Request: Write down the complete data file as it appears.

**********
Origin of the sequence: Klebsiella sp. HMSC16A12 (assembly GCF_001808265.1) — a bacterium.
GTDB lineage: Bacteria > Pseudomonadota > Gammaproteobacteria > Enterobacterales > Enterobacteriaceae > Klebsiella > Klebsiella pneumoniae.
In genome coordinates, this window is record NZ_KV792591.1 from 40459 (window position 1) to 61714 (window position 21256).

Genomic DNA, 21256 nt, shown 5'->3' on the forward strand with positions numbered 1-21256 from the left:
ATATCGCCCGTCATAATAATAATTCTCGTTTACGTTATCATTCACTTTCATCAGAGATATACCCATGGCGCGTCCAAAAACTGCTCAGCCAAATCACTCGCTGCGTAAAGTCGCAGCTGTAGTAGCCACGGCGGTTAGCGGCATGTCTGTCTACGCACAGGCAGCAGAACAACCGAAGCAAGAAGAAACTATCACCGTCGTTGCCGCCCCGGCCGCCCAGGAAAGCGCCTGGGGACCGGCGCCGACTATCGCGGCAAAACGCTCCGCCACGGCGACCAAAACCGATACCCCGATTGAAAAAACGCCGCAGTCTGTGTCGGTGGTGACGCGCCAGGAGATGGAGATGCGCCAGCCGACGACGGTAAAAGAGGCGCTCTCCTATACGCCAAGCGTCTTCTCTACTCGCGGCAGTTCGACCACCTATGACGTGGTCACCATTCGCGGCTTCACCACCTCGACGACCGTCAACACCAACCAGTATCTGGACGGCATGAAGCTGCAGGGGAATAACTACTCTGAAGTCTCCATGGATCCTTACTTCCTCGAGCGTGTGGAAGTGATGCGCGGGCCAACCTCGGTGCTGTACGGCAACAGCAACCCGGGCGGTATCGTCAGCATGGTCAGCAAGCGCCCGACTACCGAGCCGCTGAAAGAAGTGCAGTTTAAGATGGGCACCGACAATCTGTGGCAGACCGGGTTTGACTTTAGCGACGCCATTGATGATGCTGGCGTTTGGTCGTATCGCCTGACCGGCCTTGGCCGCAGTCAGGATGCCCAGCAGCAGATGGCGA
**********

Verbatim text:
Origin of the sequence: Klebsiella sp. HMSC16A12 (assembly GCF_001808265.1) — a bacterium.
GTDB lineage: Bacteria > Pseudomonadota > Gammaproteobacteria > Enterobacterales > Enterobacteriaceae > Klebsiella > Klebsiella pneumoniae.
In genome coordinates, this window is record NZ_KV792591.1 from 40459 (window position 1) to 61714 (window position 21256).

Genomic DNA, 21256 nt, shown 5'->3' on the forward strand with positions numbered 1-21256 from the left:
ATATCGCCCGTCATAATAATAATTCTCGTTTACGTTATCATTCACTTTCATCAGAGATATACCCATGGCGCGTCCAAAAACTGCTCAGCCAAATCACTCGCTGCGTAAAGTCGCAGCTGTAGTAGCCACGGCGGTTAGCGGCATGTCTGTCTACGCACAGGCAGCAGAACAACCGAAGCAAGAAGAAACTATCACCGTCGTTGCCGCCCCGGCCGCCCAGGAAAGCGCCTGGGGACCGGCGCCGACTATCGCGGCAAAACGCTCCGCCACGGCGACCAAAACCGATACCCCGATTGAAAAAACGCCGCAGTCTGTGTCGGTGGTGACGCGCCAGGAGATGGAGATGCGCCAGCCGACGACGGTAAAAGAGGCGCTCTCCTATACGCCAAGCGTCTTCTCTACTCGCGGCAGTTCGACCACCTATGACGTGGTCACCATTCGCGGCTTCACCACCTCGACGACCGTCAACACCAACCAGTATCTGGACGGCATGAAGCTGCAGGGGAATAACTACTCTGAAGTCTCCATGGATCCTTACTTCCTCGAGCGTGTGGAAGTGATGCGCGGGCCAACCTCGGTGCTGTACGGCAACAGCAACCCGGGCGGTATCGTCAGCATGGTCAGCAAGCGCCCGACTACCGAGCCGCTGAAAGAAGTGCAGTTTAAGATGGGCACCGACAATCTGTGGCAGACCGGGTTTGACTTTAGCGACGCCATTGATGATGCTGGCGTTTGGTCGTATCGCCTGACCGGCCTTGGCCGCAGTCAGGATGCCCAGCAGCAGATGGCGA